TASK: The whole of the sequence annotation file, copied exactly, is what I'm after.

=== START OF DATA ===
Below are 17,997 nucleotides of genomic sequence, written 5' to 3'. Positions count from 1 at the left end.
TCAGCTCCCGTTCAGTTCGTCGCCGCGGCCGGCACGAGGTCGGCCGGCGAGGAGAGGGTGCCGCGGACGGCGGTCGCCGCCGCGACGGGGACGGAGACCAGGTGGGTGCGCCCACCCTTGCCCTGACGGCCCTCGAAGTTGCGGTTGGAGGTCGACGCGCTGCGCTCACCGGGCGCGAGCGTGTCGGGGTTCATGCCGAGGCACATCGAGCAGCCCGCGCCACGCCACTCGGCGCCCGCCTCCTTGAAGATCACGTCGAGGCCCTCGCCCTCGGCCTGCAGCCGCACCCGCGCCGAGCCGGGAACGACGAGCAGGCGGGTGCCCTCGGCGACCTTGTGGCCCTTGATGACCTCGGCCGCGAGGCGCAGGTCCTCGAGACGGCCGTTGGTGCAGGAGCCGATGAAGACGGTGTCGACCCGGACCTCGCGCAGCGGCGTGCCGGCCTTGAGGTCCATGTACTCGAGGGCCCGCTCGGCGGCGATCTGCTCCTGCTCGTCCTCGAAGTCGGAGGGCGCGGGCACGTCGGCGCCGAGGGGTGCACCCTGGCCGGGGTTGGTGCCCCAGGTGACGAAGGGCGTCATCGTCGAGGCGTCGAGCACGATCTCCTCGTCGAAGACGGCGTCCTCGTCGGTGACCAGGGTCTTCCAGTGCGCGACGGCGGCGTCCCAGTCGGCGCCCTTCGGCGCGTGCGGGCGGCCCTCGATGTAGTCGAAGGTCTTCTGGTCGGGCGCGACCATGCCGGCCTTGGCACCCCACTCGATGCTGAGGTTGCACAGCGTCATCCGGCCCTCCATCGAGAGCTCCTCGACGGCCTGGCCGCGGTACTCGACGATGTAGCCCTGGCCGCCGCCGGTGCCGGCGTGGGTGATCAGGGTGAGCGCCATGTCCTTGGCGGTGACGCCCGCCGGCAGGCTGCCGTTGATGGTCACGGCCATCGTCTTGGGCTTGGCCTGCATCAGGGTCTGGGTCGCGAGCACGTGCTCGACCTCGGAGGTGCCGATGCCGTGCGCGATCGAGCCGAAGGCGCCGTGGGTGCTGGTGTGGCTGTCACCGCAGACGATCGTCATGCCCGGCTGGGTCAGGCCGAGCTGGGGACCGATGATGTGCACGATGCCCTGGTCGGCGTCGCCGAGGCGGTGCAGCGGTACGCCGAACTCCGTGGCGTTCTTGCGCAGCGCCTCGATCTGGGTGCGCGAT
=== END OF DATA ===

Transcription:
Below are 17,997 nucleotides of genomic sequence, written 5' to 3'. Positions count from 1 at the left end.
TCAGCTCCCGTTCAGTTCGTCGCCGCGGCCGGCACGAGGTCGGCCGGCGAGGAGAGGGTGCCGCGGACGGCGGTCGCCGCCGCGACGGGGACGGAGACCAGGTGGGTGCGCCCACCCTTGCCCTGACGGCCCTCGAAGTTGCGGTTGGAGGTCGACGCGCTGCGCTCACCGGGCGCGAGCGTGTCGGGGTTCATGCCGAGGCACATCGAGCAGCCCGCGCCACGCCACTCGGCGCCCGCCTCCTTGAAGATCACGTCGAGGCCCTCGCCCTCGGCCTGCAGCCGCACCCGCGCCGAGCCGGGAACGACGAGCAGGCGGGTGCCCTCGGCGACCTTGTGGCCCTTGATGACCTCGGCCGCGAGGCGCAGGTCCTCGAGACGGCCGTTGGTGCAGGAGCCGATGAAGACGGTGTCGACCCGGACCTCGCGCAGCGGCGTGCCGGCCTTGAGGTCCATGTACTCGAGGGCCCGCTCGGCGGCGATCTGCTCCTGCTCGTCCTCGAAGTCGGAGGGCGCGGGCACGTCGGCGCCGAGGGGTGCACCCTGGCCGGGGTTGGTGCCCCAGGTGACGAAGGGCGTCATCGTCGAGGCGTCGAGCACGATCTCCTCGTCGAAGACGGCGTCCTCGTCGGTGACCAGGGTCTTCCAGTGCGCGACGGCGGCGTCCCAGTCGGCGCCCTTCGGCGCGTGCGGGCGGCCCTCGATGTAGTCGAAGGTCTTCTGGTCGGGCGCGACCATGCCGGCCTTGGCACCCCACTCGATGCTGAGGTTGCACAGCGTCATCCGGCCCTCCATCGAGAGCTCCTCGACGGCCTGGCCGCGGTACTCGACGATGTAGCCCTGGCCGCCGCCGGTGCCGGCGTGGGTGATCAGGGTGAGCGCCATGTCCTTGGCGGTGACGCCCGCCGGCAGGCTGCCGTTGATGGTCACGGCCATCGTCTTGGGCTTGGCCTGCATCAGGGTCTGGGTCGCGAGCACGTGCTCGACCTCGGAGGTGCCGATGCCGTGCGCGATCGAGCCGAAGGCGCCGTGGGTGCTGGTGTGGCTGTCACCGCAGACGATCGTCATGCCCGGCTGGGTCAGGCCGAGCTGGGGACCGATGATGTGCACGATGCCCTGGTCGGCGTCGCCGAGGCGGTGCAGCGGTACGCCGAACTCCGTGGCGTTCTTGCGCAGCGCCTCGATCTGGGTGCGCGAT